Public health. Until a couple of years ago, the average person in the street thought it meant doctors, nurses or maybe being nagged about smoking less. Then Covid-19 happened. Now, 145,000 deaths and more than 700,000 long covid cases later, directors of public health like Wakefield’s Anna Hartley have a much higher profile.
Despite the massive pressure this has placed on a group of previously anonymous professionals, Hartley is determined that something good might come out of the pandemic. To this end, she is about to launch WMDC’s ‘big conversation’, a paradigm shift in the provision of public health services in the Wakefield district.
The Covid-19 pandemic produced unexpected benefits
Hartley’s determination to bring about this sea-change came from two main areas: the pandemic and listening to people’s real-life stories. She told me:
“Whilst covid has been an incredibly difficult and challenging time, one of the interesting things that came out of it was that sense of community participation, where people were taking the initiative and doing things really quickly and sensibly by focusing on things that really matter. It became apparent there were lots of fascinating things that could be done to embed far more meaningful, ‘people-powered’ measures.
“However, it wasn’t until I actually sat down and listened to first-hand accounts of peoples’ struggles within the social care system that I really understood the realities of their lives. For instance, one family told me how much their caring for one child (a teenager with additional needs), impacted on the other siblings. That conversation really stuck with me to the extent where I can almost remember the moment; how they felt, how difficult it was for them, their fears about the future for their child and so on.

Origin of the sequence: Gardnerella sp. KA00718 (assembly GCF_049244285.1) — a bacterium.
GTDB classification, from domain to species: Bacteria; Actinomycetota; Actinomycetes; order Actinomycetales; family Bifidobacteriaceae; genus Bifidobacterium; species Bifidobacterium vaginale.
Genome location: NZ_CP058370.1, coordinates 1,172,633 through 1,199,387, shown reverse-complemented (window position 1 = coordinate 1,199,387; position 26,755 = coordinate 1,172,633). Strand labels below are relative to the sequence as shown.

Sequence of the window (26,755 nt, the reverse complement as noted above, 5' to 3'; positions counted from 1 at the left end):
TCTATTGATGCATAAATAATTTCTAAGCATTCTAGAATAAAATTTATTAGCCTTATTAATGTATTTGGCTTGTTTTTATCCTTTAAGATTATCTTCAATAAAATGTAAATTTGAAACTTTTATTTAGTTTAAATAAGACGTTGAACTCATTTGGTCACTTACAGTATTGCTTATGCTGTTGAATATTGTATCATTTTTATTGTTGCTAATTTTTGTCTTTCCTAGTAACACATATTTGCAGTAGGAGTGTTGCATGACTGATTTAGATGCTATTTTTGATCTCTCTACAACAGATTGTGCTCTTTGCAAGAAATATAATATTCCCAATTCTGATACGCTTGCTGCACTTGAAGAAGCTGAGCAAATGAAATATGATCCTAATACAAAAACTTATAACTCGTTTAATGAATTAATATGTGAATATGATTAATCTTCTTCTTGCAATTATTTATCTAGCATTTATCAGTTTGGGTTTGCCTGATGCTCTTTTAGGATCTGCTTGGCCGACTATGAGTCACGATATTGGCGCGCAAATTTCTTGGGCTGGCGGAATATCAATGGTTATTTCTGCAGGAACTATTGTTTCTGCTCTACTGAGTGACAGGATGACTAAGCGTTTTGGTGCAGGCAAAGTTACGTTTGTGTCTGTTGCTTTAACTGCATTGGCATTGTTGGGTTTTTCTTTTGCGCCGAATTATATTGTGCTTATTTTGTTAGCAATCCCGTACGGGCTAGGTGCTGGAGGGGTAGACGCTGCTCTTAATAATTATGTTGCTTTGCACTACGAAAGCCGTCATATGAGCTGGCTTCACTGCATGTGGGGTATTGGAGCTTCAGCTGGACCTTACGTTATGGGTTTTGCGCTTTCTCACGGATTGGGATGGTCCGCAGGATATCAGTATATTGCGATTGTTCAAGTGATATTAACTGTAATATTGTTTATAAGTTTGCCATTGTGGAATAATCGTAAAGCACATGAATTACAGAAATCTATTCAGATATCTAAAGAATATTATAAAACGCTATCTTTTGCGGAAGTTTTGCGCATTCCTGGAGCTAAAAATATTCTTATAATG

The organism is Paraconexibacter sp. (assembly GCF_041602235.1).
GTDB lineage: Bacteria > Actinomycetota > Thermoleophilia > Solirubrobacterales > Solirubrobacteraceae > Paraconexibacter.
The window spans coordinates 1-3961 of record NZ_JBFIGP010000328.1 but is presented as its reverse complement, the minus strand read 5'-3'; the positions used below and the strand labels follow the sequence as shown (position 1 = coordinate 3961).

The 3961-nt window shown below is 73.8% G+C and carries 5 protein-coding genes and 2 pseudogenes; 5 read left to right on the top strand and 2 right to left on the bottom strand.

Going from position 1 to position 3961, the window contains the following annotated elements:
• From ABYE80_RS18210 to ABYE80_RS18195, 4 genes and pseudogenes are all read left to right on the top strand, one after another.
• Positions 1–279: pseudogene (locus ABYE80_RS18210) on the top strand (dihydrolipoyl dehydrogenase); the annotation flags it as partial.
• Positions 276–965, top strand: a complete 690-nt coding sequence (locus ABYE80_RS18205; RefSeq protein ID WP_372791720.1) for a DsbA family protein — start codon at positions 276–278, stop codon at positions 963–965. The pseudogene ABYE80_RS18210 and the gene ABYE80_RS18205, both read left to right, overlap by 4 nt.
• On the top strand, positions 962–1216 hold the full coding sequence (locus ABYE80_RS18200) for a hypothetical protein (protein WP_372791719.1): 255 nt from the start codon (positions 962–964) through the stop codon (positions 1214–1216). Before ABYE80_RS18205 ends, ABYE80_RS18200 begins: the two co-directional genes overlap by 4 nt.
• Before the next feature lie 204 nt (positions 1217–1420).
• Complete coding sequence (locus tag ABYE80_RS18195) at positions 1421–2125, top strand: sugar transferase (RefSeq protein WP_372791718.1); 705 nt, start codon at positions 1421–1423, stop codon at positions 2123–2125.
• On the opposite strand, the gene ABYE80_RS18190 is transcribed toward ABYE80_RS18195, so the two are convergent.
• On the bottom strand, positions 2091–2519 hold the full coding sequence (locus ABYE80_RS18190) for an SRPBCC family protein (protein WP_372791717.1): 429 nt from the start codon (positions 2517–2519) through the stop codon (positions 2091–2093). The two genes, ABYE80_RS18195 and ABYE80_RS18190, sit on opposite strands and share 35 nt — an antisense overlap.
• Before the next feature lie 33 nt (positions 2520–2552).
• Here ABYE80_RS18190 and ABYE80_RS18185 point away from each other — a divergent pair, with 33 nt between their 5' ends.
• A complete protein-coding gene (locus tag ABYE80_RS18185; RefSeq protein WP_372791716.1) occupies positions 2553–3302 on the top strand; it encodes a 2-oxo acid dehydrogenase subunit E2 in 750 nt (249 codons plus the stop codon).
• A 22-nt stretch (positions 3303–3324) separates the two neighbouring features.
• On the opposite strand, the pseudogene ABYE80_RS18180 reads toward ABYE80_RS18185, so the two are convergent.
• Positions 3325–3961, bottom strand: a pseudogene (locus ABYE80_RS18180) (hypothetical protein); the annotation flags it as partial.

“Listening to people’s stories has changed the way I operate. In even the most carefully-constructed survey or focus-group, that conversation would have been led by me and what I wanted to talk about. However, if you sit down with someone and have a chat with them on an equal level, people can share what they want to share. The things I learned in such conversations I find myself sharing now on an almost daily basis. I wouldn’t have got that from four million surveys.”
It’s clear that this empathetic response to families’ experiences has given her work a different focus. It’s also significant that this initiative in Wakefield is part of a much wider exploration of new ideas in local governments all over the UK, in an environment of austerity and budget cuts.
Community wealth building, the Preston model and the Wigan deal
The best-known of these is the Preston model, where a council links up with large local employers known as ‘anchor institutions’ to purchase services locally as part of community wealth building. Instead of taxpayers’ cash going to multinationals, it goes instead to locally based providers. The logic runs like this: give the contract to SERCO or similar and they give it to their shareholders, none of whom live or shop or eat out in your town; give it to a local firm owned by and employing local people, and the whole town gets a boost.
Then there’s the Wigan deal, a set of commitments undertaken by Wigan Council to underpin their decision-making and practice. It is into this context that Hartley is trying to operate differently in the Wakefield district.